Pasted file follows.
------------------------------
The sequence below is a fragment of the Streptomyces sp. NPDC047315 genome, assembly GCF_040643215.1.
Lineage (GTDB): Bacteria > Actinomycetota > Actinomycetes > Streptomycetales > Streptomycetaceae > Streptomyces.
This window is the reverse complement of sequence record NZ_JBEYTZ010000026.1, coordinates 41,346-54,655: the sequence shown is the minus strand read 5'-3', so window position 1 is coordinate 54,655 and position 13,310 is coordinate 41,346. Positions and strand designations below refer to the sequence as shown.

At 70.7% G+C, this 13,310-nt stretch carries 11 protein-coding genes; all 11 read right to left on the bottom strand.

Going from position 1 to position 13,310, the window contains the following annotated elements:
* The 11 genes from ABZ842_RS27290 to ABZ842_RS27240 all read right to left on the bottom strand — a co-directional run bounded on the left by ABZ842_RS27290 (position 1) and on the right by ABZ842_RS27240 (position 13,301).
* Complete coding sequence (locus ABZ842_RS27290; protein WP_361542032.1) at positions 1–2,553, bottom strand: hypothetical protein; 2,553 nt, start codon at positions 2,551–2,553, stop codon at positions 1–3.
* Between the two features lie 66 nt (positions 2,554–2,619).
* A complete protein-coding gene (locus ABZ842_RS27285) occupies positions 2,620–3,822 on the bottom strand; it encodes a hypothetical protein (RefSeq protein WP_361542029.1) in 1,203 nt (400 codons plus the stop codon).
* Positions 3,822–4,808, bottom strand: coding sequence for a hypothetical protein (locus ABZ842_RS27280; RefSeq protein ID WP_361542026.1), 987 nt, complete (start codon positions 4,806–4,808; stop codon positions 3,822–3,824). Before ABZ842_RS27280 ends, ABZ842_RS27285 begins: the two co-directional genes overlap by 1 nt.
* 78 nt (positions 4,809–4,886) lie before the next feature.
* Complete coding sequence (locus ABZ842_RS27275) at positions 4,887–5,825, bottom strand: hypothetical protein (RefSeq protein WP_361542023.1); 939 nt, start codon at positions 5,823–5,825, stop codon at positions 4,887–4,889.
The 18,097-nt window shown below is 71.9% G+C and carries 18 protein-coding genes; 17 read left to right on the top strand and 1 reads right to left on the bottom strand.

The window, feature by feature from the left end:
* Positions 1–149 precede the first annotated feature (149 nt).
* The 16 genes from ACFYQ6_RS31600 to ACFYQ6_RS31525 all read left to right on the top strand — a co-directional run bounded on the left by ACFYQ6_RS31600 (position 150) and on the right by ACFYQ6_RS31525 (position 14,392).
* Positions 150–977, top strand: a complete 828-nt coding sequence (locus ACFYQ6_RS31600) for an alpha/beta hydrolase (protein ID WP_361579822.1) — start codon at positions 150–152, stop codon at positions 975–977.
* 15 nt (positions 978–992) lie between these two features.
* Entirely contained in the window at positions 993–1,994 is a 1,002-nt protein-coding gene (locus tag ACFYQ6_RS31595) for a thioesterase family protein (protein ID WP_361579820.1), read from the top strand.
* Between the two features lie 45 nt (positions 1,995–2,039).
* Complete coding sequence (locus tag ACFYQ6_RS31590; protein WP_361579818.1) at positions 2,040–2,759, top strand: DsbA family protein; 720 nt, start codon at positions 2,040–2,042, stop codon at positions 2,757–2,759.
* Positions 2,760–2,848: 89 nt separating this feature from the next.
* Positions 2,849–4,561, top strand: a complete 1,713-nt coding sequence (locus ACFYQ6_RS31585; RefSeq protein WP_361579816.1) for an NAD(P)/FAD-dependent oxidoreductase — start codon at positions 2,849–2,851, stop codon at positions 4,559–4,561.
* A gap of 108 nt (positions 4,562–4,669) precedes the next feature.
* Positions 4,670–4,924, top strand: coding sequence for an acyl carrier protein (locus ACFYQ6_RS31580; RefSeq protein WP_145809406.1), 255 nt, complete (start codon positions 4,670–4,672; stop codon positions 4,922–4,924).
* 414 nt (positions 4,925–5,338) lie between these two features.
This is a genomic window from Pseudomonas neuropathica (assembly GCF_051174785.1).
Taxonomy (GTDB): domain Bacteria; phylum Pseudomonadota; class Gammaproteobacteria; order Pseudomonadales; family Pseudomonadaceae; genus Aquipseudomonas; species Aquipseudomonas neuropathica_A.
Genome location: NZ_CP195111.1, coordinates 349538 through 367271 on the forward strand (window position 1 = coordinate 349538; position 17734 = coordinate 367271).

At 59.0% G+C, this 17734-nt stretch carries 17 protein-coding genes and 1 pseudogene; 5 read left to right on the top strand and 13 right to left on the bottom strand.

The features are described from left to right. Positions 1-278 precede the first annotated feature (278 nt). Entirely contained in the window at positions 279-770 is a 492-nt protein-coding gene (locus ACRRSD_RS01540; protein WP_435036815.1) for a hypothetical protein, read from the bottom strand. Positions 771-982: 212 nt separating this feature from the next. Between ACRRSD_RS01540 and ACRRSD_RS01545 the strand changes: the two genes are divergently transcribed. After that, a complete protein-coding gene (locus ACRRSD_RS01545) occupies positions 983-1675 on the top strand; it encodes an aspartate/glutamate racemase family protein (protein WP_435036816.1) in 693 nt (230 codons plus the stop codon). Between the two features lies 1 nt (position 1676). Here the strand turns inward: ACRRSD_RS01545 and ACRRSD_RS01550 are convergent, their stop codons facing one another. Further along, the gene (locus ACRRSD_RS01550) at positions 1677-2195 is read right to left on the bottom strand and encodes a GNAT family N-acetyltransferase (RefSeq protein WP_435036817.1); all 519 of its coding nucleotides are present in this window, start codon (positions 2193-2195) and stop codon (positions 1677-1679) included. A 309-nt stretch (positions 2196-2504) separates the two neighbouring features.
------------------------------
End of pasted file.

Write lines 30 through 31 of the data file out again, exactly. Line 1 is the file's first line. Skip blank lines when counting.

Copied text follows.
At 59.0% G+C, this 17734-nt stretch carries 17 protein-coding genes and 1 pseudogene; 5 read left to right on the top strand and 13 right to left on the bottom strand.

The features are described from left to right. Positions 1-278 precede the first annotated feature (278 nt). Entirely contained in the window at positions 279-770 is a 492-nt protein-coding gene (locus ACRRSD_RS01540; protein WP_435036815.1) for a hypothetical protein, read from the bottom strand. Positions 771-982: 212 nt separating this feature from the next. Between ACRRSD_RS01540 and ACRRSD_RS01545 the strand changes: the two genes are divergently transcribed. After that, a complete protein-coding gene (locus ACRRSD_RS01545) occupies positions 983-1675 on the top strand; it encodes an aspartate/glutamate racemase family protein (protein WP_435036816.1) in 693 nt (230 codons plus the stop codon). Between the two features lies 1 nt (position 1676). Here the strand turns inward: ACRRSD_RS01545 and ACRRSD_RS01550 are convergent, their stop codons facing one another. Further along, the gene (locus ACRRSD_RS01550) at positions 1677-2195 is read right to left on the bottom strand and encodes a GNAT family N-acetyltransferase (RefSeq protein WP_435036817.1); all 519 of its coding nucleotides are present in this window, start codon (positions 2193-2195) and stop codon (positions 1677-1679) included. A 309-nt stretch (positions 2196-2504) separates the two neighbouring features.